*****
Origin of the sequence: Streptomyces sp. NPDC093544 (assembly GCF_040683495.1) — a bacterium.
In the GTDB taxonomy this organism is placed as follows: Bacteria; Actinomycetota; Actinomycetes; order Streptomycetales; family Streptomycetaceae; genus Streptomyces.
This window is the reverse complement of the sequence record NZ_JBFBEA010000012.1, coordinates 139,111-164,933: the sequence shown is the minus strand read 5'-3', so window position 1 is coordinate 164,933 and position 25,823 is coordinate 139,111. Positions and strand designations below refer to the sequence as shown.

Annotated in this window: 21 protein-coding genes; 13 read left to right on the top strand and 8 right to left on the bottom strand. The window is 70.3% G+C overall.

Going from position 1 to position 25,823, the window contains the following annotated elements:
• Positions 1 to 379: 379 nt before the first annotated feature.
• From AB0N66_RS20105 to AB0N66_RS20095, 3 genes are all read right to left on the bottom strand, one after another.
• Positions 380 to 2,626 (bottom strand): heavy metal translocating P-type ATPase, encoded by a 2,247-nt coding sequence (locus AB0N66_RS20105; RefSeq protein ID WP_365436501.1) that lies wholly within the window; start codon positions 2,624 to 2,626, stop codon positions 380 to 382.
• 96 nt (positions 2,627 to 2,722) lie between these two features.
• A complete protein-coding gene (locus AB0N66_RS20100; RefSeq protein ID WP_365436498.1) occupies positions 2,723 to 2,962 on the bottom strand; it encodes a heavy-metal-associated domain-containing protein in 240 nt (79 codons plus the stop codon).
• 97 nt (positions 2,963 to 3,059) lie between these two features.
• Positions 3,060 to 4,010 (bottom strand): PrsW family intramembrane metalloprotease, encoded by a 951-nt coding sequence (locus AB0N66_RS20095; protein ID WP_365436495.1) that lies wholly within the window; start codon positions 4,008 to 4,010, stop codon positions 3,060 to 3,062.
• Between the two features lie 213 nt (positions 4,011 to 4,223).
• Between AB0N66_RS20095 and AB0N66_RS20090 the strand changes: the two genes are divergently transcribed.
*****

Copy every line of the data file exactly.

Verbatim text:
Origin of the sequence: Streptomyces sp. NPDC093544 (assembly GCF_040683495.1) — a bacterium.
In the GTDB taxonomy this organism is placed as follows: Bacteria; Actinomycetota; Actinomycetes; order Streptomycetales; family Streptomycetaceae; genus Streptomyces.
This window is the reverse complement of the sequence record NZ_JBFBEA010000012.1, coordinates 139,111-164,933: the sequence shown is the minus strand read 5'-3', so window position 1 is coordinate 164,933 and position 25,823 is coordinate 139,111. Positions and strand designations below refer to the sequence as shown.

Annotated in this window: 21 protein-coding genes; 13 read left to right on the top strand and 8 right to left on the bottom strand. The window is 70.3% G+C overall.

Going from position 1 to position 25,823, the window contains the following annotated elements:
• Positions 1 to 379: 379 nt before the first annotated feature.
• From AB0N66_RS20105 to AB0N66_RS20095, 3 genes are all read right to left on the bottom strand, one after another.
• Positions 380 to 2,626 (bottom strand): heavy metal translocating P-type ATPase, encoded by a 2,247-nt coding sequence (locus AB0N66_RS20105; RefSeq protein ID WP_365436501.1) that lies wholly within the window; start codon positions 2,624 to 2,626, stop codon positions 380 to 382.
• 96 nt (positions 2,627 to 2,722) lie between these two features.
• A complete protein-coding gene (locus AB0N66_RS20100; RefSeq protein ID WP_365436498.1) occupies positions 2,723 to 2,962 on the bottom strand; it encodes a heavy-metal-associated domain-containing protein in 240 nt (79 codons plus the stop codon).
• 97 nt (positions 2,963 to 3,059) lie between these two features.
• Positions 3,060 to 4,010 (bottom strand): PrsW family intramembrane metalloprotease, encoded by a 951-nt coding sequence (locus AB0N66_RS20095; protein ID WP_365436495.1) that lies wholly within the window; start codon positions 4,008 to 4,010, stop codon positions 3,060 to 3,062.
• Between the two features lie 213 nt (positions 4,011 to 4,223).
• Between AB0N66_RS20095 and AB0N66_RS20090 the strand changes: the two genes are divergently transcribed.